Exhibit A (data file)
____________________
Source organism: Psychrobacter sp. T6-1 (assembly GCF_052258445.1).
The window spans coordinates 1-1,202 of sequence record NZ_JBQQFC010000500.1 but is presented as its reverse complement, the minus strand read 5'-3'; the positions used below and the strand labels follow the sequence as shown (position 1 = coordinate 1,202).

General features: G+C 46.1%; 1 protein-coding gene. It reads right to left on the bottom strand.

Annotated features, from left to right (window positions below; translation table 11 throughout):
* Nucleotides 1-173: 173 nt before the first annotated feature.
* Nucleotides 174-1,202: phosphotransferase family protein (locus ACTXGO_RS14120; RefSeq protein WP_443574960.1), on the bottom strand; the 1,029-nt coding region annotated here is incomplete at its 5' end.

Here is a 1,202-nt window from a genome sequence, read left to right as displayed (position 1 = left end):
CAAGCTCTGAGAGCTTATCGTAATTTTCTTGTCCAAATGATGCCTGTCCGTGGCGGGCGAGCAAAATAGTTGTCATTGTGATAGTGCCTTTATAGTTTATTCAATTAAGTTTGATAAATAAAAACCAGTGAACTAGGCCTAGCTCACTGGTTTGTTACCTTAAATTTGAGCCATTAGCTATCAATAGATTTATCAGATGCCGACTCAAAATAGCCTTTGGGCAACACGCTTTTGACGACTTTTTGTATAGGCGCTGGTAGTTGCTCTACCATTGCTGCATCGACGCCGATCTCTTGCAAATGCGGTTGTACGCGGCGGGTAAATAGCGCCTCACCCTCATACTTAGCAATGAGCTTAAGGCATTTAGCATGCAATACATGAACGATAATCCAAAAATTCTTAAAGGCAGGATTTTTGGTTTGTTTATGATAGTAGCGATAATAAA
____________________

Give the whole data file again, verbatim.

Source organism: Psychrobacter sp. T6-1 (assembly GCF_052258445.1).
The window spans coordinates 1-1,202 of sequence record NZ_JBQQFC010000500.1 but is presented as its reverse complement, the minus strand read 5'-3'; the positions used below and the strand labels follow the sequence as shown (position 1 = coordinate 1,202).

General features: G+C 46.1%; 1 protein-coding gene. It reads right to left on the bottom strand.

Annotated features, from left to right (window positions below; translation table 11 throughout):
* Nucleotides 1-173: 173 nt before the first annotated feature.
* Nucleotides 174-1,202: phosphotransferase family protein (locus ACTXGO_RS14120; RefSeq protein WP_443574960.1), on the bottom strand; the 1,029-nt coding region annotated here is incomplete at its 5' end.

Here is a 1,202-nt window from a genome sequence, read left to right as displayed (position 1 = left end):
CAAGCTCTGAGAGCTTATCGTAATTTTCTTGTCCAAATGATGCCTGTCCGTGGCGGGCGAGCAAAATAGTTGTCATTGTGATAGTGCCTTTATAGTTTATTCAATTAAGTTTGATAAATAAAAACCAGTGAACTAGGCCTAGCTCACTGGTTTGTTACCTTAAATTTGAGCCATTAGCTATCAATAGATTTATCAGATGCCGACTCAAAATAGCCTTTGGGCAACACGCTTTTGACGACTTTTTGTATAGGCGCTGGTAGTTGCTCTACCATTGCTGCATCGACGCCGATCTCTTGCAAATGCGGTTGTACGCGGCGGGTAAATAGCGCCTCACCCTCATACTTAGCAATGAGCTTAAGGCATTTAGCATGCAATACATGAACGATAATCCAAAAATTCTTAAAGGCAGGATTTTTGGTTTGTTTATGATAGTAGCGATAATAAA